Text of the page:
When Marvin Ammori ’03 was a child, he asked his uncle whether there was MTV in Iraq. His uncle, who stayed in the country for a while after his parents had left, said no: Iraq had only two channels, and both showcased President Saddam Hussein. The lack of options left an impression. “That seemed like an injustice,” Ammori says with a laugh.
From a U.S. Supreme Court justice to the president of Germany to a senator from Utah to a Hiroshima survivor: “I speak because I feel it is my responsibility.”
Deputy Chief Justice of the Supreme Court of Israel Hanan Melcer, who chaired Israel’s Central Elections Committee, shared his experience protecting Israel’s elections from online manipulation and cyber threats.
The “Innovation, Justice and Globalization” conference, hosted by HLS professor and leading intellectual property scholar Ruth Okediji, brought international academics and policymakers to campus to discuss intellectual property issues.
Fiber optic technology, which results in dazzlingly fast and reliable internet connectivity, should be available at a low price to everyone in the U.S., as it is in other countries, argues Susan Crawford. Because of a series of telecom policy decisions, the U.S. is falling further and further behind other nations. On the national level, almost no one is paying attention, says Crawford. And she is out to change that.
Nearly a decade after Army intelligence analyst Chelsea Manning shared classified materials with WikiLeaks, the site’s founder, Julian Assange, was arrested in London for his role in the disclosures. The Harvard Gazette recently spoke with three faculty members, including Yochai Benkler, the Harvard Law professor who has publicly defended the disclosure as whistleblowing.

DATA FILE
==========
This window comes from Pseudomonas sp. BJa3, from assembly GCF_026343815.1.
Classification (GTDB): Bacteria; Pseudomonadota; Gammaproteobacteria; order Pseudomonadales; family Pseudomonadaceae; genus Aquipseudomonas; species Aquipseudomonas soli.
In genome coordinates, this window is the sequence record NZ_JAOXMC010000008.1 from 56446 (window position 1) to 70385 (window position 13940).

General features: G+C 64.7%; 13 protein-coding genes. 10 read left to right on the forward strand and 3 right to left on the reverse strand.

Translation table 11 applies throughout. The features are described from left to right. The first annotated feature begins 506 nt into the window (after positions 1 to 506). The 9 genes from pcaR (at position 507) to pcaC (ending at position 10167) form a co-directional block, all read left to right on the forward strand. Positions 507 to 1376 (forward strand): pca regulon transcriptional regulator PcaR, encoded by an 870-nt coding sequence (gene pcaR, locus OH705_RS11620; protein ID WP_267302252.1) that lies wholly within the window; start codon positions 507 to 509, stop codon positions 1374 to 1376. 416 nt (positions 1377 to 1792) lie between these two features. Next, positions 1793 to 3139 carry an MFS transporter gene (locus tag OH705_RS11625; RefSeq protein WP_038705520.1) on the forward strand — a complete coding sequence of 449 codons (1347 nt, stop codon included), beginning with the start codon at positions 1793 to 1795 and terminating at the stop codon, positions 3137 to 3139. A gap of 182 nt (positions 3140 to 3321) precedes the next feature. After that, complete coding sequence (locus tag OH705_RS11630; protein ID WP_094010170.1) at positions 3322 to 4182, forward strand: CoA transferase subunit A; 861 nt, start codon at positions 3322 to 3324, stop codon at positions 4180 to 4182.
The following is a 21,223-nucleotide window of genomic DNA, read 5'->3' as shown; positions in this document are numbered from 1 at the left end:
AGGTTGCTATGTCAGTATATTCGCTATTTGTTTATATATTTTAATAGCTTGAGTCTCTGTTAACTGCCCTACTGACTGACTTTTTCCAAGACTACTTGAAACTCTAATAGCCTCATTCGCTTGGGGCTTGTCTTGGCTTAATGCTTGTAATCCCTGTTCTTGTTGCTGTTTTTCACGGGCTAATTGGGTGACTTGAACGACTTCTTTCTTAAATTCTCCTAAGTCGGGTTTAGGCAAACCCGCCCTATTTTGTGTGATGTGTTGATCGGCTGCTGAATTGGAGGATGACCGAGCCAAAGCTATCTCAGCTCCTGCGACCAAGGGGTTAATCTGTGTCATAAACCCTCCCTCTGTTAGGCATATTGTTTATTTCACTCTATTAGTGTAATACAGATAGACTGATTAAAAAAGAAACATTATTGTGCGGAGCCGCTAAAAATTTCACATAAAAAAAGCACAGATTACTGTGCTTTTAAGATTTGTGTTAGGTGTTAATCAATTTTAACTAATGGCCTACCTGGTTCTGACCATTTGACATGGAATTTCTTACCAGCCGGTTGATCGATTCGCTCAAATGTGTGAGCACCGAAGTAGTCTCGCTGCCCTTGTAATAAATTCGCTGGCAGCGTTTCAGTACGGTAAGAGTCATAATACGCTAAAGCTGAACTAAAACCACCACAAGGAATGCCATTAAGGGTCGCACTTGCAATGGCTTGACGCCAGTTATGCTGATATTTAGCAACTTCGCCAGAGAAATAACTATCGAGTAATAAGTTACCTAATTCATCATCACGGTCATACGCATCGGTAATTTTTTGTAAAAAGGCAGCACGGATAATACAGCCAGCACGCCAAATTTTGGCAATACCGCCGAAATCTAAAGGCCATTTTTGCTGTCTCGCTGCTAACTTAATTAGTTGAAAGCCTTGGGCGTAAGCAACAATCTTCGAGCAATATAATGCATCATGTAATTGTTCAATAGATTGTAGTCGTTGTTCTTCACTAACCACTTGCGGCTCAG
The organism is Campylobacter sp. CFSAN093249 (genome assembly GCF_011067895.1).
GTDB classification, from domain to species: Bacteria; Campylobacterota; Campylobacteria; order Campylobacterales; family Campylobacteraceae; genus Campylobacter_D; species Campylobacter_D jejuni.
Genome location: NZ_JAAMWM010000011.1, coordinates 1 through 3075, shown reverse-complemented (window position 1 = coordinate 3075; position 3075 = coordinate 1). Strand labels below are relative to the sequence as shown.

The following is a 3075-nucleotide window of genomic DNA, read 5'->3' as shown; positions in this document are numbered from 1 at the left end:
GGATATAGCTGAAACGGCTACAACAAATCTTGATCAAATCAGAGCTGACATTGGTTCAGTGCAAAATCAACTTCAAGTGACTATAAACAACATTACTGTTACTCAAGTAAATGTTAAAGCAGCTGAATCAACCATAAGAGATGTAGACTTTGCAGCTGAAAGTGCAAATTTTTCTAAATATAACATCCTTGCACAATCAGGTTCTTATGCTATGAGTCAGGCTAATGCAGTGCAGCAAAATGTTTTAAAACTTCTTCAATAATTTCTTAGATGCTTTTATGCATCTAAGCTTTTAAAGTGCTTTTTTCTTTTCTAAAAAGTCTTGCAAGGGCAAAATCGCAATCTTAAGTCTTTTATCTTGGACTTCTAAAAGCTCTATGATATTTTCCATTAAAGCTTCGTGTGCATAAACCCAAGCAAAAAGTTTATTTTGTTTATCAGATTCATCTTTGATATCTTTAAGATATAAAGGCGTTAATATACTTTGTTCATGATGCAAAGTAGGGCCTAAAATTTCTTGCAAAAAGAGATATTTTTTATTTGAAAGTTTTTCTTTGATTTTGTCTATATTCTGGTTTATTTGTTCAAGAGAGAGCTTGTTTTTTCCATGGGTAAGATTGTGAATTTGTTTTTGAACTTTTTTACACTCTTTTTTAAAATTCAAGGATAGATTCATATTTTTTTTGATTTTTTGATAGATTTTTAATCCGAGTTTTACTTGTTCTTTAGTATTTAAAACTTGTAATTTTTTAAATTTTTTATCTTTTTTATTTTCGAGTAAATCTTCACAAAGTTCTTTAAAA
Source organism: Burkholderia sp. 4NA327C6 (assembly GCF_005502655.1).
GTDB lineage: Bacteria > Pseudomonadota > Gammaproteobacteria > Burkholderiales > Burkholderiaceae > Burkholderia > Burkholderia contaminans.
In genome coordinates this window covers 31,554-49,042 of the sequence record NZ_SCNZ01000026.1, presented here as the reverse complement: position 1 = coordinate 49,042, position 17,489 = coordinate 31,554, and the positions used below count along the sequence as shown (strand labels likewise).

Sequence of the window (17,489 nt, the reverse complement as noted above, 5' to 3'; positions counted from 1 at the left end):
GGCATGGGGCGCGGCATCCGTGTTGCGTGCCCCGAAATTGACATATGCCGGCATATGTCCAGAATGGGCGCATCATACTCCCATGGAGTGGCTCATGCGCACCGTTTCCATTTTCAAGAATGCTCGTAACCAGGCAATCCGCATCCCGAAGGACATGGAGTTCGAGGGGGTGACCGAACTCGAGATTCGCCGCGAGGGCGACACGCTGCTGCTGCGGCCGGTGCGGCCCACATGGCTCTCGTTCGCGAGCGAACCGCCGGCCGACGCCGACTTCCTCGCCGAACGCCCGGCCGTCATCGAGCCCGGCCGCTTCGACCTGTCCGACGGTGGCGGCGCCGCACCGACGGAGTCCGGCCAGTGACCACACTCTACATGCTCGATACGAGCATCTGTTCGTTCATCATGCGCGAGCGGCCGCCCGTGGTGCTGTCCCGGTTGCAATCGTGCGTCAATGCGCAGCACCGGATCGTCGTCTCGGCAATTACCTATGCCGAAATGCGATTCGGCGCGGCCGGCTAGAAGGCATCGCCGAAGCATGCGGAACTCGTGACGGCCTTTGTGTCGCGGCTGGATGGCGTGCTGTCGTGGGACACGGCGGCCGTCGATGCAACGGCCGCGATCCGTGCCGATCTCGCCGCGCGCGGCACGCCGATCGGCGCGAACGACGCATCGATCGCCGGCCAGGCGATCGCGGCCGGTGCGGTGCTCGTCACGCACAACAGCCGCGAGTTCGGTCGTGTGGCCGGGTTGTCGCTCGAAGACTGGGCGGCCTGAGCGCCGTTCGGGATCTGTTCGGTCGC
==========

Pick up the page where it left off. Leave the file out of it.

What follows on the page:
Researchers at Harvard’s Berkman Klein Center for Internet & Society are collaborating with MIT scholars to study driverless cars, social media feeds, and criminal justice algorithms, to make sure openness and ethics inform artificial intelligence.
Many arguments have been made about the media’s influence in the last Presidential election, but Harvard Law Professor Yochai Benkler ’94 has undertaken what may be the most scientific study on the topic to date, “Partisanship, Propaganda and Disinformation: Online Media and the 2016 U.S. Presidential Election.”
Yochai Benkler, who has written extensively on the “networked public sphere,” including his influential book “The Wealth of Networks,” recently spoke about his proposal for a defense of whistleblowers, his testimony in a trial of a well-known leaker of military documents, and a problem he calls a growing crisis in the country.
This summer, when Chelsea Manning (then known as Private Bradley Manning) was on trial for passing hundreds of thousands of documents obtained from military computers to WikiLeaks, Harvard Law Professor Yochai Benkler ’94 testified for the defense. Benkler’s work—including his 2011 case study of the legal wrangling related to WikiLeaks—has put him in the middle of the debate over the balance between civil liberties and security in a post-9/11 networked world.